Brent-Dyer seems to thrive on change and challenging the status quo of her ever more lengthy books. Some of her writing here is gorgeous, and although she does slip into some slightly rose-tinted paragraphs, the majority of it is rich and refreshing and good. She was good, and her new characters here are wonderful. From the deeply gorgeous Kester Bellever, a famous bird-watcher and naturalist, through to the entire Christy family and the background notes of the established characters such as Doris Trelawney, it’s embracing, warm and lovely.

And it’s powerful, too, dealing with topics as mixed as (deep breath) potential penury, orphans, isolation, religion, future career choices, and the impact of the second world war. That’s the thing about these books. On the surface they’re one thing, but underneath, they’re everything.

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Harry Potter and the Cursed Child : JK Rowling, John Tiffany, Jack Thorne

Harry Potter and the Cursed Child (Harry Potter, #8)Harry Potter and the Cursed Child by J.K. Rowling

My rating: 3 of 5 stars

It’s complex to rate Harry Potter and the Cursed Child because it’s a complex piece this. It is rather wonderful, rather strange, and rather odd all at once. I suspect it’s perhaps a little bit of a paradigm shift in the nature of children’s publishing – as, again, so much of the Harry Potter universe is now. It is a play. A play, published and packaged with such beauty (it is quite gorgeously designed) and it’s being sold at supermarket tills. I’ve never seen that, and I suspect I may never see that again. This is landmark stuff and it is stuff that, I think, is rather thrilling. There are things happening right now in children’s publishing that are unique and important.

So, here we are. Harry Potter and the Cursed Child. As the blurb describes it, this is ‘The Eighth Story. Nineteen Years Later.’. Everybody and everything is older. Our core triumvirate have grown and got married and had children and it is upon those children that much of this story hangs. But again, it’s a story about never escaping story, I think, and the fact that so much of it hinges upon an understanding of how where we have been colours where we are now reflects that. That’s one thing I do like; though the play is written by Jack Thorne and based on JK Rowling’s story, there’s a lot of truth to it. This feels real and it feels rooted. And it feels older. We’ve grown with Harry and Harry has grown with us. It’s a complex thing with a series; do you hold it, firm, fixed, or do you let it breathe and let it evolve (or, perhaps, devolve?).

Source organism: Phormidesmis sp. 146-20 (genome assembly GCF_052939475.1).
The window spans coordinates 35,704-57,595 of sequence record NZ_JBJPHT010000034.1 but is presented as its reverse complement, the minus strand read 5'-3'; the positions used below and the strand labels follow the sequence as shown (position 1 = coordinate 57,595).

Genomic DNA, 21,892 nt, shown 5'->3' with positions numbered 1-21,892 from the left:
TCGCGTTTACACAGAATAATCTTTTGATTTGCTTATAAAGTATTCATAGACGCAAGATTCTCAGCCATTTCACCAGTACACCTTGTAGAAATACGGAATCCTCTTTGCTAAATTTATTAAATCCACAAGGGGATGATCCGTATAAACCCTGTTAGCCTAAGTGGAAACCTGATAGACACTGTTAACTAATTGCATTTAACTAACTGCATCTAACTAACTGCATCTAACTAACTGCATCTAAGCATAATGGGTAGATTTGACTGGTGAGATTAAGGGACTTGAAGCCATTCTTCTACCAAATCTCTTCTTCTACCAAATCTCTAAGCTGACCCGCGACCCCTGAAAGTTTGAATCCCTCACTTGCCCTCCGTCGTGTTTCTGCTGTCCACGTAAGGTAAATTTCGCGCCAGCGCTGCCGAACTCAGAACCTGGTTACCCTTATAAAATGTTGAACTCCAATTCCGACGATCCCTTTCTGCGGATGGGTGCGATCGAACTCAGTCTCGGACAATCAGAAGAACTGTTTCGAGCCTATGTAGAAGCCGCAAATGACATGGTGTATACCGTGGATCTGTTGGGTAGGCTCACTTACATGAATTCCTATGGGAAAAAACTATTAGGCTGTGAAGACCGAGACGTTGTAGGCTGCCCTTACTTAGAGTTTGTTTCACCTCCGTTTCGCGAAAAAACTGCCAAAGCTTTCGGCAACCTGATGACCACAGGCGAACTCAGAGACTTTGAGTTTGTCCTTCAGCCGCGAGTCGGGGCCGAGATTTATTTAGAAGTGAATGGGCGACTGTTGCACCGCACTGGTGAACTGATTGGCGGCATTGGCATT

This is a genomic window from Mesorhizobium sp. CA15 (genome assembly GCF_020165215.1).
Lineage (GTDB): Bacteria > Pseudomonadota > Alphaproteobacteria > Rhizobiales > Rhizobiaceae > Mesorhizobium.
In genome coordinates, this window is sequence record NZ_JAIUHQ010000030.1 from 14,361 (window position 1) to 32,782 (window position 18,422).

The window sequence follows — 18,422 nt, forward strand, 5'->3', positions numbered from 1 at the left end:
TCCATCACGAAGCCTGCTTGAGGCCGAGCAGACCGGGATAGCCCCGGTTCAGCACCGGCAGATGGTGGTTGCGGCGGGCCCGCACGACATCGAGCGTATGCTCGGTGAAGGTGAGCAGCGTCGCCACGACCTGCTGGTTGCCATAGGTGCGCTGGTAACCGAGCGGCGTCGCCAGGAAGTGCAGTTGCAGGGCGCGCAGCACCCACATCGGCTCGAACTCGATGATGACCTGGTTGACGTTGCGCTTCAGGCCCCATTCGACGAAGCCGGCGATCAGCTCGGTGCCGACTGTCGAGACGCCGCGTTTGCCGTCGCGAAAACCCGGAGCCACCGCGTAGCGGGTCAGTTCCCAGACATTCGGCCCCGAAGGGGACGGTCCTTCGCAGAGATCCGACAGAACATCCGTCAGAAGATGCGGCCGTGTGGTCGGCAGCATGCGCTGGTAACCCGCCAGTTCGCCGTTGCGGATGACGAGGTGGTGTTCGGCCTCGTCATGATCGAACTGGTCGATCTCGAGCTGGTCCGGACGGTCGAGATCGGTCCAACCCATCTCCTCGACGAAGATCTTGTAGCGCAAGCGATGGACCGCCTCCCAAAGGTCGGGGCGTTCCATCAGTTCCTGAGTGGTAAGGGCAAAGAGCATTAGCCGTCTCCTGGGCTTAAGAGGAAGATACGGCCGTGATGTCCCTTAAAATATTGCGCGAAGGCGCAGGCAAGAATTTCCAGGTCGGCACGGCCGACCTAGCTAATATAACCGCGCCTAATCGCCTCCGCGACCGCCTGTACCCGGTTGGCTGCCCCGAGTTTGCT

There’s some delightful moments in this, but there’s also some complicated ones. Complex. I keep returning to that. I am reviewing a new Harry Potter text. How strange that is. How strange that really rather is.

Thorne’s dialogue is delightful. He writes for the ear, for the words to be spoken, and that’s the great strength of this piece. There are moments in it where the words are heard rather than read; the quickness of language, the bond of words and action formed with the shift of a sentence or the look between two characters. There are also moments which echo the world before; moments which translate a bit hesitantly onto the page and retold in words and stage directions but will, I suspect, sing on stage. So then is this half a text? In a way, yes, but then – isn’t everything? Isn’t everything we read half of what we make it when we read? This, perhaps, is more overt than most in that it needs you. And it needs you to embrace its conceits; to imagine that stage and the setting, and to gasp at the twists and be moved – for there are moments in this that both caught and moved me deeply.

So where do we end this? How do we end such a tentative and soft-edged review of such a fascinatingly complex piece? Perhaps we end with Scorpius, one of the new characters and one who is a joy. Scorpius is a delight and a wonder and he is maybe one of the best characters in the entire series for me. Maybe we end with Scorpius and on his story. Maybe that’s where we end, with Scorpius and Albus, and the knowledge that Harry lives, that he survives and that survival – life – is complicated and complex and it is worth fighting for. Because it’s what comes after the big moments, that’s what matters. That’s what makes you who you are.